BALAGHAT (i.e. “above the ghats or passes,” the highlands), a district of British India in the Nagpur division of the Central Provinces. The administrative headquarters are at the town of Burha. The district contains an area of 3132 sq. m. It forms the eastern portion of the central plateau which divides the province from east to west. These highlands, formerly known as the Raigarh Bichhia tract, remained desolate and neglected until 1866, when the district of Balaghat was formed, and the country opened to the industrious and enterprising peasantry of the Wainganga valley. Geographically the district is divided into three distinct parts:—(1) The southern lowlands, a slightly undulating plain, comparatively well cultivated and drained by the Wainganga, Bagh, Deo, Ghisri and Son rivers. (2) The long narrow valley known as the Mau Taluka, lying between the hills and the Wainganga river, and comprising a long, narrow, irregular-shaped lowland tract, intersected by hill ranges and peaks covered with dense jungle, and running generally from north to south. (3) The lofty plateau, in which is situated the Raigarh Bichhia tract, comprising irregular ranges of hills, broken into numerous valleys, and generally running from east to west. The highest points in the hills of the district are as follows:—Peaks above Lanji, 2300 or 2500 feet; Tepagarh hill, about 2600 ft.; and Bhainsaghat range, about 3000 ft. above the sea. The principal rivers in the district are the Wainganga, and its tributaries, the Bagh, Nahra and Uskal; a few smaller streams, such as the Masmar, the Mahkara, &c.; and the Banjar, Halon and Jamunia, tributaries of the Nerbudda, which drain a portion of the upper plateau. In the middle of the 19th century the upper part of the district was an impenetrable waste. About that time one Lachhman Naik established the first villages on the Paraswara plateau. But a handsome Buddhist temple of cut stone, belonging to some remote period, is suggestive of a civilization which had disappeared before historic times. The population in 1901 was 326,521, showing a decrease of 15% in the decade, due to the effects of famine. A large part of the area is still covered with forest, the most valuable timber-tree being sal. There are few good roads. The Gondia-Jubbulpore line of the Bengal-Nagpur railway traverses the Wainganga valley in the west of the district. The district suffered very severely from the famine of 1896-1897. It suffered again in 1900, when in April the number of persons relieved rose above 100,000.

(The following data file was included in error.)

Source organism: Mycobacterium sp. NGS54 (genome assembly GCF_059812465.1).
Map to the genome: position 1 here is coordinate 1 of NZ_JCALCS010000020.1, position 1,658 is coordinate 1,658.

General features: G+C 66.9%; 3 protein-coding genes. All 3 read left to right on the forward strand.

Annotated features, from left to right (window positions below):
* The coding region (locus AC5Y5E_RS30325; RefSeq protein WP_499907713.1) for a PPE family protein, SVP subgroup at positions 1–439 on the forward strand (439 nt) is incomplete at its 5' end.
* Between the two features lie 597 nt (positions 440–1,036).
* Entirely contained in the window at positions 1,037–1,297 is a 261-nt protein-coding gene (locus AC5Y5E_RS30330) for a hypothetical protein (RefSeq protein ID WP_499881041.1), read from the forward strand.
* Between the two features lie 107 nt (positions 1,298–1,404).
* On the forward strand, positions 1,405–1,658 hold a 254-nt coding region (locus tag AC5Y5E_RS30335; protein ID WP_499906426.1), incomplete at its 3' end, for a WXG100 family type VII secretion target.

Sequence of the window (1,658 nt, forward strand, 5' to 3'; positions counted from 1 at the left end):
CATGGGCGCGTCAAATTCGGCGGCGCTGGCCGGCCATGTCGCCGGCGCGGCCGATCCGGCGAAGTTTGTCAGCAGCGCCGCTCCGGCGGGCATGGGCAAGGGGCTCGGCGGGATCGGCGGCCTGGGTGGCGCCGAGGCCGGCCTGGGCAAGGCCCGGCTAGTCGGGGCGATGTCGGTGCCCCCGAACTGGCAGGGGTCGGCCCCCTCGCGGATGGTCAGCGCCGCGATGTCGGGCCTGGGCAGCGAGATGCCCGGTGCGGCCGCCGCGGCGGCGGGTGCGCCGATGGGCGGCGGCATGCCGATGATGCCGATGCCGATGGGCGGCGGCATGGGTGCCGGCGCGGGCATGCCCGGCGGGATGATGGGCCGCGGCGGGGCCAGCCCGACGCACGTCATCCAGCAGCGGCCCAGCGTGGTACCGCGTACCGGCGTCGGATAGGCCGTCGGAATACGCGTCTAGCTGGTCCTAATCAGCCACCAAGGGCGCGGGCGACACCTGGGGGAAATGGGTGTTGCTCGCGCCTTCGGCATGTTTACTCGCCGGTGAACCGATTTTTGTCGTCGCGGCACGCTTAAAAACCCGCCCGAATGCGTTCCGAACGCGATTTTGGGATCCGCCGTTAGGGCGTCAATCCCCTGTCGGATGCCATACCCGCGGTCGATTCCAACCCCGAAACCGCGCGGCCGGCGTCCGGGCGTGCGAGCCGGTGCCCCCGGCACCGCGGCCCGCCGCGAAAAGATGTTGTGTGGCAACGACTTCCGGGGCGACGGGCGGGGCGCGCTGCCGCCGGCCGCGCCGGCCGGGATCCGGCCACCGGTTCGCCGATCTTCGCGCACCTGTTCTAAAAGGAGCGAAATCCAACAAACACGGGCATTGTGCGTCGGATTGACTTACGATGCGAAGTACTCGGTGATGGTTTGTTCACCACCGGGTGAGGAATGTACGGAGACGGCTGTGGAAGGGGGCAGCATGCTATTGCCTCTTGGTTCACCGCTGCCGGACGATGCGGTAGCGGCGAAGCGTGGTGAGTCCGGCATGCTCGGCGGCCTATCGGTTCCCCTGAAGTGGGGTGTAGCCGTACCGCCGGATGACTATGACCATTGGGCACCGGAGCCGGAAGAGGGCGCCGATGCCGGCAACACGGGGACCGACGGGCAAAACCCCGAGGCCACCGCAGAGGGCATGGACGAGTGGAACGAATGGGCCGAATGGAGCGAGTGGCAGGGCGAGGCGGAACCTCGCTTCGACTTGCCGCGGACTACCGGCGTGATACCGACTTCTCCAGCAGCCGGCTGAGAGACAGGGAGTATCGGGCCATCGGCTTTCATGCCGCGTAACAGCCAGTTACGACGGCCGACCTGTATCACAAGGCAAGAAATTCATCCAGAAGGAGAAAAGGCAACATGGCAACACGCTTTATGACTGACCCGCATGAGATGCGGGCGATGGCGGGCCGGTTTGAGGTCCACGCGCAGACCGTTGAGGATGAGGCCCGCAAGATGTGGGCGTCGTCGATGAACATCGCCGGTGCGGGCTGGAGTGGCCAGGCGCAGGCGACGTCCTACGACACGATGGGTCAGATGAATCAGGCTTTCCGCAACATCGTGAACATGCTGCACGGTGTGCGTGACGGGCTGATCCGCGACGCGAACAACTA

BALAGUER, VICTOR (1824-1901), Spanish politician and author, was born at Barcelona on the 11th of December 1824, and was educated at the university of his native town. His precocity was remarkable; his first dramatic essay, Pepin el jorobado, was placed on the Barcelona stage when he was fourteen years of age, and at nineteen he was publicly “crowned” after the production of his second play, Don Enrique el Dadivoso. From 1843 to 1868 he was the chief of the Liberal party in Barcelona, and as proprietor and editor of El Conseller did much to promote the growth of local patriotism in Catalonia. But it was not till 1857 that he wrote his first poem in Catalan—a copy of verses to the Virgin of Montserrat. Henceforward he frequently adopted the pseudonym of “lo Trovador de Montserrat”; in 1859 he helped to restore the “Juegos Florales,” and in 1861 was proclaimed mestre de gay saber. He was removed to Madrid, took a prominent part in political life, and in 1867 emigrated to Provence. On the expulsion of Queen Isabella, he returned to Spain, represented Manresa in the Cortes, and in 1871-1872 was successively minister of the colonies and of finance. He resigned office at the restoration, but finally followed his party in rallying to the dynasty; he was appointed vice-president of congress, and was subsequently a senator. He died at Madrid on the 14th of January 1901. Long before his death he had become alienated from the advanced school of Catalan nationalists, and endeavoured to explain away the severe criticism of Castile in which his Historia de Cataluña y de la Corona de Aragon (1860-1863) abounds. This work, like his Historia politica y literaria de los trovadores (1878-1879), is inaccurate, partial and unscientific; but both books are attractively written and have done great service to the cause which Balaguer once upheld. As a poet he is imitative: reminiscences of Quintana are noticeable in his patriotic songs, of Zorrilla in his historical ballads, of Byron in his lyrical poems. He wrote too hastily to satisfy artistic canons; but if he has the faults he has also the merits of a pioneer, and in Catalonia his name will endure.
- T. Steuernagel, Einwanderung der israelitischen Stämme (1901).